Doug continued in active service as the Commanding General of the 4th Marine Expeditionary Brigade (Anti-Terrorism) from September 2001 until September 2004 and then as Commanding General, 4th Marine Division until his retirement from uniformed service in May 2007. During the latter assignment he also served as Commander, Marine Forces Katrina/Rita during rescue and recovery operations in Louisiana and Mississippi.
Pursuant to this, President Bush appointed Doug as Federal Coordinator for Gulf Coast Rebuilding during the final year of his administration.
Since January of 2009, Doug has been involved in a number of activities as a consultant related to disaster relief on the Gulf Coast and Haiti. He is also the Trustee for three Afghan companies: the largest water bottling plant in Central Asia, one of the largest trucking companies in Afghanistan, and a vertical construction company.
Doug owns and operates an historic inn, the Imperial Hotel in Chestertown, Maryland and tries to keep his fat out of the fire in real estate development. He also sits on the board of a for profit company and, formerly his alma mater, the Hill School in Pottstown, Pennsylvania. He now serves on the board of the Apprenticeshops in Maine, the oldest traditional boat building school in the country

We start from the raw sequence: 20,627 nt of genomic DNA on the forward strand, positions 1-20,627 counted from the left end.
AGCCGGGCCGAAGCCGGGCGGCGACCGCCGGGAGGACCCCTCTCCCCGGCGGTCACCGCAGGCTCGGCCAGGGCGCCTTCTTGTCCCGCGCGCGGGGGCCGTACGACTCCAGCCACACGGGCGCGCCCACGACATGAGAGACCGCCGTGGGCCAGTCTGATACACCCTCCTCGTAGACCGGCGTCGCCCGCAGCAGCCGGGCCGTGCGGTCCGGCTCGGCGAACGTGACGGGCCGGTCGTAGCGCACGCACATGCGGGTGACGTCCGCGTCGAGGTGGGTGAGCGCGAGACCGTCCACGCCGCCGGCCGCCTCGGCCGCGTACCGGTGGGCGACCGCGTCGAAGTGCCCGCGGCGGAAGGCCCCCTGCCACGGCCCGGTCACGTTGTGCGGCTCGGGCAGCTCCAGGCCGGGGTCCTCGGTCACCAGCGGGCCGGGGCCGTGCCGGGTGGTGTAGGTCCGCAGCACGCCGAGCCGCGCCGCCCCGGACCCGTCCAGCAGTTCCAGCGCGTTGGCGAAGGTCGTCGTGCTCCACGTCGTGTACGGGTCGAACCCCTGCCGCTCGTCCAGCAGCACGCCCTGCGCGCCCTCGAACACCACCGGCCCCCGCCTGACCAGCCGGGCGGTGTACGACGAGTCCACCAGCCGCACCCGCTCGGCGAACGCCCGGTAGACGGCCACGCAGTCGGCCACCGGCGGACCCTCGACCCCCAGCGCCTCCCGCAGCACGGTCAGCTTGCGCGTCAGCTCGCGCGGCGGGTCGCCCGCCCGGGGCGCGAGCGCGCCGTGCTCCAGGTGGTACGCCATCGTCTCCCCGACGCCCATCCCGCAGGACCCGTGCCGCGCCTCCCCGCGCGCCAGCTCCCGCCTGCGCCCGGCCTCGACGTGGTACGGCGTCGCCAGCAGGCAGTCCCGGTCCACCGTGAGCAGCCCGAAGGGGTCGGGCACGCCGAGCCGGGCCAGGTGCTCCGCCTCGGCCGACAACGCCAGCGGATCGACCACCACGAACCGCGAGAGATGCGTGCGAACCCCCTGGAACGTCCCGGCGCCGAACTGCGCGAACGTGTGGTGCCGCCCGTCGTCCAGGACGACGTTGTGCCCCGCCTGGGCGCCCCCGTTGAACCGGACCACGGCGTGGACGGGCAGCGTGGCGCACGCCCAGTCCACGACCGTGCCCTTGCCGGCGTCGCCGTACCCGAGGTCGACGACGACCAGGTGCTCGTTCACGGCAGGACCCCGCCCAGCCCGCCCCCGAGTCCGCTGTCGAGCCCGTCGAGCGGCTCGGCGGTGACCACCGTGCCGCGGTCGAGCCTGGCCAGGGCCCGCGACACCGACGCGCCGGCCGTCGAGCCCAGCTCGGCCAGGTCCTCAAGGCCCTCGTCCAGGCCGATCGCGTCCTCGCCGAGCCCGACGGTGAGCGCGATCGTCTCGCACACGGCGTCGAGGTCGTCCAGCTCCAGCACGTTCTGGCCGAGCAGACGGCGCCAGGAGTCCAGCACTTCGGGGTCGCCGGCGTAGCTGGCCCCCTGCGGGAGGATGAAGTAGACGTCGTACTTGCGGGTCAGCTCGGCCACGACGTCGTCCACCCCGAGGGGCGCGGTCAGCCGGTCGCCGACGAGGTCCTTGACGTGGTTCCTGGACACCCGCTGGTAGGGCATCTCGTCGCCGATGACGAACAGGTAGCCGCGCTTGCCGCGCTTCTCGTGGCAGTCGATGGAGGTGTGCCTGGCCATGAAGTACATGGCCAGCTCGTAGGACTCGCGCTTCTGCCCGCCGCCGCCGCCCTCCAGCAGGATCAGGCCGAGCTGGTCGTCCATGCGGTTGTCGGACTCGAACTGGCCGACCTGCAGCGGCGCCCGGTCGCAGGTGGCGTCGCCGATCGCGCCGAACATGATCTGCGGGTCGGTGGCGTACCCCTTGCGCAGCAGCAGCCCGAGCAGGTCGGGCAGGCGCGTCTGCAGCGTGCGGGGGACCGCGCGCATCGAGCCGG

“My wife Judy remains very busy. Having completed a five year stint in senior leadership at the Finacial Accounting Standards Board and the Audit Chair at GAO, she now devotes her professional time to business valuations and expert witness work. Our five sons have so far produced (with their wonderful wives) 10 grandchildren and have very successful careers as follows”
Trip, in Montclair, NJ, is a senior designer for Audible.com, an Amazon subsidiary. He was recently awarded a Gates Foundation Prize for innovation
Al, in Malvern, PA, is the CEO of a large medical practice in Philly, but also consults on aero-space and space flight topics.
Andy, in Lower Gwynedd, PA is the co-founder and CMO of Clutch, an app design firm in Philly. His firm just won a top national award, ‘’The Gotta Have App”
Paul in Flourtown, PA, is a senior sound engineer (and five-time Emmy Award winner) at NFL Films
Tom has hosted his own show on the Food Network. His new restaurant near Twitter headquarters opens this month in San Francisco
Doug and Judy divide their time between their family farm in Laporte, Pennsylvania and Rockport, Maine where they regularly run into Texans who know Mike Cemo.